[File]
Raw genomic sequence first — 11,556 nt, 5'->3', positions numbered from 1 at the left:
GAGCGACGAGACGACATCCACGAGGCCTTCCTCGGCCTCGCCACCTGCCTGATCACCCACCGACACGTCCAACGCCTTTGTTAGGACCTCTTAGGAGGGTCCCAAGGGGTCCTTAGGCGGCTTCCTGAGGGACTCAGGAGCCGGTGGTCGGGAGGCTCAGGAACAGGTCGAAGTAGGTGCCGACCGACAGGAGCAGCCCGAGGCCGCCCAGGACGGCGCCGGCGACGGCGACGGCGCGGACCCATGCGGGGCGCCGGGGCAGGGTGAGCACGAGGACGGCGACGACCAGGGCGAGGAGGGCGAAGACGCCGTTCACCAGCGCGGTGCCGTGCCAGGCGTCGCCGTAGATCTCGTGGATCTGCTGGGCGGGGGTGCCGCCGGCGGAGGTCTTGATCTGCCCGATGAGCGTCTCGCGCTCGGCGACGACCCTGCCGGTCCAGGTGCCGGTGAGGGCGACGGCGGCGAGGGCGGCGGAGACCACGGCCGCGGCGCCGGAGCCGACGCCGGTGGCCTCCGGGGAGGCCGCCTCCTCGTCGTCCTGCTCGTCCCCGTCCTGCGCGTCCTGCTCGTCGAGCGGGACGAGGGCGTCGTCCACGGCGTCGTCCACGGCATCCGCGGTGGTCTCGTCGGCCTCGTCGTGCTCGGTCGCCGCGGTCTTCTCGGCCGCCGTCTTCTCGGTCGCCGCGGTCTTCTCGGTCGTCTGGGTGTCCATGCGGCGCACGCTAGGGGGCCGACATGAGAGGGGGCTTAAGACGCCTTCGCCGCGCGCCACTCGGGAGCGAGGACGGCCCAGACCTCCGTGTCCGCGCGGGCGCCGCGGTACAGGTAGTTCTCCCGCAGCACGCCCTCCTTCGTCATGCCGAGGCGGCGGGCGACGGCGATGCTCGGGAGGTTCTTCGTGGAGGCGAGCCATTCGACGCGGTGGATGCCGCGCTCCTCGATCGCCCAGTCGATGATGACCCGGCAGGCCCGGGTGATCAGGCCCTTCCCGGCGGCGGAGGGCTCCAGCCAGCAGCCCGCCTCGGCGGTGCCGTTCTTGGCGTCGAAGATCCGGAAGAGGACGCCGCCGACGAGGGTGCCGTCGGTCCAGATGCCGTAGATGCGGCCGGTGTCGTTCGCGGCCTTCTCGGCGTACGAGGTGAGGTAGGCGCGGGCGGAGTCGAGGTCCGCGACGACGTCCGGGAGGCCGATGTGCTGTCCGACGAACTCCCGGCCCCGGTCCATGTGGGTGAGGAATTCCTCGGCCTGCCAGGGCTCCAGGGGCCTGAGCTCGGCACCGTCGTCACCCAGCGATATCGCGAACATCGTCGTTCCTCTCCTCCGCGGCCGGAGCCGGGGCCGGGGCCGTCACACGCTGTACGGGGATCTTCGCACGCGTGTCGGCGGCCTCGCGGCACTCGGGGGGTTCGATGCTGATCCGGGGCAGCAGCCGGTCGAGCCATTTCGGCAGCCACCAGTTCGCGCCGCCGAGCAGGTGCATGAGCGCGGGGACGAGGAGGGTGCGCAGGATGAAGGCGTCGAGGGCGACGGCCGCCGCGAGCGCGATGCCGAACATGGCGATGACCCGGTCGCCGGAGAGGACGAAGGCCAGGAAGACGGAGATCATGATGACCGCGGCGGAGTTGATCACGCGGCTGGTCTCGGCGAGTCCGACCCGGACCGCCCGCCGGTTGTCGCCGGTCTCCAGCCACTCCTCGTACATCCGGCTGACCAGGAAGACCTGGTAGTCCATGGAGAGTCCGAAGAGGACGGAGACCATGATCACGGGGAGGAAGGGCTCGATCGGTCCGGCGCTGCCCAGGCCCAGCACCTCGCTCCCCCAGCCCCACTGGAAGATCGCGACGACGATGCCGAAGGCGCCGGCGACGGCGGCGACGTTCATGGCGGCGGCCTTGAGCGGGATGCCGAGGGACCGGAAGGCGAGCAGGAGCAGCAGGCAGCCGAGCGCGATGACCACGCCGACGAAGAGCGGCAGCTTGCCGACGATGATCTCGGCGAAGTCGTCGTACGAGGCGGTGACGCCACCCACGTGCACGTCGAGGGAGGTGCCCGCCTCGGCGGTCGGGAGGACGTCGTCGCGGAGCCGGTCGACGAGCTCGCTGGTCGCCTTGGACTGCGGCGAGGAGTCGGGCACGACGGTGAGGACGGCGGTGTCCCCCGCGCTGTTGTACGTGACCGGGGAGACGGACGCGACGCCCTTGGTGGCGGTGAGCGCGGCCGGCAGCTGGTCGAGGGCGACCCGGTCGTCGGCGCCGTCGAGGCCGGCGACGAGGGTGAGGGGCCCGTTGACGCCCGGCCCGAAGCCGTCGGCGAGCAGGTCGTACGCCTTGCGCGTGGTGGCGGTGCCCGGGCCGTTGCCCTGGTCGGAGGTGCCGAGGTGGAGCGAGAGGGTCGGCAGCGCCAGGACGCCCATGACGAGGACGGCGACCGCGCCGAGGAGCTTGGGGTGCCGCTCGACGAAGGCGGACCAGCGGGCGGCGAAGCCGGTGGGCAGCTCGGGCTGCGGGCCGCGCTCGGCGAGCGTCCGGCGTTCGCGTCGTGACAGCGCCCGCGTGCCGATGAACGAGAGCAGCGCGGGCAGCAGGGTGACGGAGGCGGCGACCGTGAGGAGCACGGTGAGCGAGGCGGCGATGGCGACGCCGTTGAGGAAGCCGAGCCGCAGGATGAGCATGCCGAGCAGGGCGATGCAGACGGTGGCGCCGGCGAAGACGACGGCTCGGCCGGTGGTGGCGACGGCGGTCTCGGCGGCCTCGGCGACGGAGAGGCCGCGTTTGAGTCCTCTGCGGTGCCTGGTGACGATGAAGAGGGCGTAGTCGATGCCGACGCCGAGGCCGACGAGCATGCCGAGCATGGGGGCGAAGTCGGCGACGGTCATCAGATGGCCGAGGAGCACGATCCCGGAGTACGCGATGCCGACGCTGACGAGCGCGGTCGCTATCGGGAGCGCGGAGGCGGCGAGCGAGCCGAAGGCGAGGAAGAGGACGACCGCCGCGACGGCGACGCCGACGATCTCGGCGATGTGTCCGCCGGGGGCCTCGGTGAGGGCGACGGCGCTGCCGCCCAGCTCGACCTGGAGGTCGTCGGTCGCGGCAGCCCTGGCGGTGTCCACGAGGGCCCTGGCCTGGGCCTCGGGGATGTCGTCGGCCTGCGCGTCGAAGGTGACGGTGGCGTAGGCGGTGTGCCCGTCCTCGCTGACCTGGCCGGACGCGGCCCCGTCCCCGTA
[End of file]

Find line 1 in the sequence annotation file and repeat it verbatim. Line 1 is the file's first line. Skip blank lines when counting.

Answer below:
Raw genomic sequence first — 11,556 nt, 5'->3', positions numbered from 1 at the left: